By: Mia Myklebust
Many schools today are encouraging students to bike rather than drive. Bikes are a great way to get to and from campus as well from class to class once you are there. Almost all campuses have bike racks where you can lock your ride, and some schools, like San Diego State University, have even created bike lanes on campus specifically for students on wheels.
Your first step when thinking about biking at college is to choose a bike friendly campus. The League of American Bicyclists puts together a list each year of the most bike friendly campuses in the county. The list is determined by a panel of national bicycle experts and gives schools a rating of Platinum, Gold, Silver, Bronze or Honorable mention. According to the League’s website, the colleges are evaluated based on engineering, encouragement, education, enforcement and evaluation/planning.
Below are the top 12 schools on the Bicycle Friendly Universities Master Awards List for 2012!
1. Stanford University
2. University of California, Davis
3. University of California, Santa Barbara
4. Boise State University
5. California State Long Beach
6. Colorado State University
7. Georgia Institute of Technology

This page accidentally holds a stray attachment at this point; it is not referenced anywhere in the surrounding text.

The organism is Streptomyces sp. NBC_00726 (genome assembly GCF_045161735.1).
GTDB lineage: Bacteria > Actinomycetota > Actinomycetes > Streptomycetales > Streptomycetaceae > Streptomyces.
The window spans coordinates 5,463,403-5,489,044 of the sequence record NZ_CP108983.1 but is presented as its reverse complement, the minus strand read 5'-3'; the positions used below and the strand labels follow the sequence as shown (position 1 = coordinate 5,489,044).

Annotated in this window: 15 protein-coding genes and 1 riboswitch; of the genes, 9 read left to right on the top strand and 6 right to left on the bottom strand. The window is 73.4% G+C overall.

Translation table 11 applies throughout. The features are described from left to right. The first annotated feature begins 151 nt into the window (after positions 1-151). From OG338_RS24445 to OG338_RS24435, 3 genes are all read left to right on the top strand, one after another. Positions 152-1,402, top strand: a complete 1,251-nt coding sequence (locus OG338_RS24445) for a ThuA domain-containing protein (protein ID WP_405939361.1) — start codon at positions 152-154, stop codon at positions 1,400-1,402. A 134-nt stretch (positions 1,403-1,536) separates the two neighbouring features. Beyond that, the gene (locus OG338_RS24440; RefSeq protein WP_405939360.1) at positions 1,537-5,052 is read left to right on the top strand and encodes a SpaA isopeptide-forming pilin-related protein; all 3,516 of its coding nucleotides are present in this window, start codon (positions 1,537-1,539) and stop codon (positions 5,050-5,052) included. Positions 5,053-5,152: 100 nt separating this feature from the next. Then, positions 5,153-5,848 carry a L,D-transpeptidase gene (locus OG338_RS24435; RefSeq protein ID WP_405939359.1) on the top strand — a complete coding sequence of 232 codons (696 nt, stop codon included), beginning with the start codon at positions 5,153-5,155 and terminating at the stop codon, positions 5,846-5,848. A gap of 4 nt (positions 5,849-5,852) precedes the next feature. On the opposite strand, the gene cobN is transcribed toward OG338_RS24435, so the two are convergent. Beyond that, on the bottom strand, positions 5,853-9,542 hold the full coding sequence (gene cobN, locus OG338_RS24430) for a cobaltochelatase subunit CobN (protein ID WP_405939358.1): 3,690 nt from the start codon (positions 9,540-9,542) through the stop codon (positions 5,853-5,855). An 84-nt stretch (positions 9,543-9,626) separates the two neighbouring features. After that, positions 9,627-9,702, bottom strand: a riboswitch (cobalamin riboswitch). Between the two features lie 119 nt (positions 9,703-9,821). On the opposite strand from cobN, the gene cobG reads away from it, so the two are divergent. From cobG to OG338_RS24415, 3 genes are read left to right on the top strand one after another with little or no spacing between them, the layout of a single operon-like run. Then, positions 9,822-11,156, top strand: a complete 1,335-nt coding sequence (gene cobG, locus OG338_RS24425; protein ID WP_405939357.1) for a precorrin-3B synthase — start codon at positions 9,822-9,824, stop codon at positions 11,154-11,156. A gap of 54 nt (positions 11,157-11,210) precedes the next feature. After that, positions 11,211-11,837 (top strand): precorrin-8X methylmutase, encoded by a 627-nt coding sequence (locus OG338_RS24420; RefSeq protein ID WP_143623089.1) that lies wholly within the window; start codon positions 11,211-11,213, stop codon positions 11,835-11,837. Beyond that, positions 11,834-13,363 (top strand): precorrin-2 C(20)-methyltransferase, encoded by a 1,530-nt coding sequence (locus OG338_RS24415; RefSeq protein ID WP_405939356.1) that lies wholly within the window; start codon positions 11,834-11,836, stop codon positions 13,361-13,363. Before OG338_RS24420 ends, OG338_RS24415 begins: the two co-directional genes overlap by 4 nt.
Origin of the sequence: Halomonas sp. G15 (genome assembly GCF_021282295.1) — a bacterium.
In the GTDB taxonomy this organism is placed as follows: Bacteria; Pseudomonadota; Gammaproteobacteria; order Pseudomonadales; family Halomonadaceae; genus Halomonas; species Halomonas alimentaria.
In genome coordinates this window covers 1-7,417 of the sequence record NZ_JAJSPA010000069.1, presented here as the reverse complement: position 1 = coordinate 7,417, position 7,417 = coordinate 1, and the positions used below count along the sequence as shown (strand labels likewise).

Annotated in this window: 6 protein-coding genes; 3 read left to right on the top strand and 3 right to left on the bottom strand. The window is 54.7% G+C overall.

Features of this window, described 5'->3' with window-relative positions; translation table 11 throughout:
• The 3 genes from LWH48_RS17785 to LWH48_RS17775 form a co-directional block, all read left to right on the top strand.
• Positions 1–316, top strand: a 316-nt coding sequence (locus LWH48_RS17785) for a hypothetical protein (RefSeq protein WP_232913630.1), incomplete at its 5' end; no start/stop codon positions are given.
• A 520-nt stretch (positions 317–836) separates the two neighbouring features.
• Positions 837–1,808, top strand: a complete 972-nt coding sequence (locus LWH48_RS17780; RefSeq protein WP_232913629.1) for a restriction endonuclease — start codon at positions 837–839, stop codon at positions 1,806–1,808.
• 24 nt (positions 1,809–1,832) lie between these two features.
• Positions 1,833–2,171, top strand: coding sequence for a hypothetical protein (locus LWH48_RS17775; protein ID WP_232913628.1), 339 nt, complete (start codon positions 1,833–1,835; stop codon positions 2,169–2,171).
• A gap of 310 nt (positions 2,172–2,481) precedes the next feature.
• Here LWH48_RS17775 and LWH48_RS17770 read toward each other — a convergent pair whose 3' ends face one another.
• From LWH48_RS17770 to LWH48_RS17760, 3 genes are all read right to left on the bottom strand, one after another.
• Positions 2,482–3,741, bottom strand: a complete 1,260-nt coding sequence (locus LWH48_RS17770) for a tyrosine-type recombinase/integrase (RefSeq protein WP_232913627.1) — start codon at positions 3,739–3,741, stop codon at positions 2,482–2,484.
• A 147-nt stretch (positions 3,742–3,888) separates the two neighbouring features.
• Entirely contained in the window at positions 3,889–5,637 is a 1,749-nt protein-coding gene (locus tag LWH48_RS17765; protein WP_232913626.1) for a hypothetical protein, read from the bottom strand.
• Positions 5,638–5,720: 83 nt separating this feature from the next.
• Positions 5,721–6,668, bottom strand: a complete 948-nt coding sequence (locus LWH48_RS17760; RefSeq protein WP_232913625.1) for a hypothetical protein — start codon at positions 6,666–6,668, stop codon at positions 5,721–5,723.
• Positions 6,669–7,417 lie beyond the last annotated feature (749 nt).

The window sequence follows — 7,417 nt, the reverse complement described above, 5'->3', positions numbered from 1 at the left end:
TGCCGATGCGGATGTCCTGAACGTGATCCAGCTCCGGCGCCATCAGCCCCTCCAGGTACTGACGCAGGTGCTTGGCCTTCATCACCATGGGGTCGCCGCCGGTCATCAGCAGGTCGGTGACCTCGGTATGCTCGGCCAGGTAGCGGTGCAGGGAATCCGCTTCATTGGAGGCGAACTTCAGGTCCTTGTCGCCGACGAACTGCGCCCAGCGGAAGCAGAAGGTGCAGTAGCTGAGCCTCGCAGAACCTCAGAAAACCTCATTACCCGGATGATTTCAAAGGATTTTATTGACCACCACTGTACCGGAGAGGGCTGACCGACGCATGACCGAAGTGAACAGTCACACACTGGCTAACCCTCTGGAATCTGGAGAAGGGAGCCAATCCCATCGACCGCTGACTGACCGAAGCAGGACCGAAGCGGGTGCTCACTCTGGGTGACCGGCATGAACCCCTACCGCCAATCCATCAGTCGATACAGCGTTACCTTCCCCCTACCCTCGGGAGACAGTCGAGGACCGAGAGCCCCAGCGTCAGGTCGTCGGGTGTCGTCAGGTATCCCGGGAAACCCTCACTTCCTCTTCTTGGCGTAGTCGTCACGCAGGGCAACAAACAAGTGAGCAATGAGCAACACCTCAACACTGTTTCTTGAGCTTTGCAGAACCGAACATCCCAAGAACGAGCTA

8. Northern Arizona University
9. Oregon State University
10. Portland State University
11. University of Arizona, Tuscon
12. University of California, Irvine
Hybrid bikes are a marriage between road and mountain bikes. They are best for city riding and are most often recommended for college campuses. However, if your school is by the beach, a cruiser might be for you. These bikes have a classic style frame and were extremely popular in the 1930’s to the 1950’s. They have seen a revival in recent years and are a more inexpensive alternative to mountain and road bikes. If you’re feeling adventurous you could try out the trendy fixed gear bike. But beware, these puppies often times do not have brakes and are only one speed.
Always remember to practice good bike safety!
One of the most important things to remember when biking is to lock up your bike. Use a strong U-lock, combine a cable and a U-lock, or even use two U-locks, when securing your bicycle. Don’t use a cable lock; bike theft is very common with these type of locks because they are so easy to cut. Remember to always lock your bike when at home, according to the National Bike Registry. Although it might seem unlikely, most bikes are actually stolen right from people’s homes.
More bike safety tips include:
-Wear a helmet every time!
-Use reflectors if riding at night.
-Give pedestrians the right of way.
-Learn and use traffic safety signals.
-Bike with traffic, not against it.
-Be careful at intersections. Make sure you slow down and look out for oncoming and turning cars.
– Take care of your bike by taking it for regular service visits at your local bike shop.
-Carry a mobile phone for emergencies and make sure you know where the emergency stations are throughout your campus.
Check out our Colleges pages for photos and information about specific colleges. Happy biking!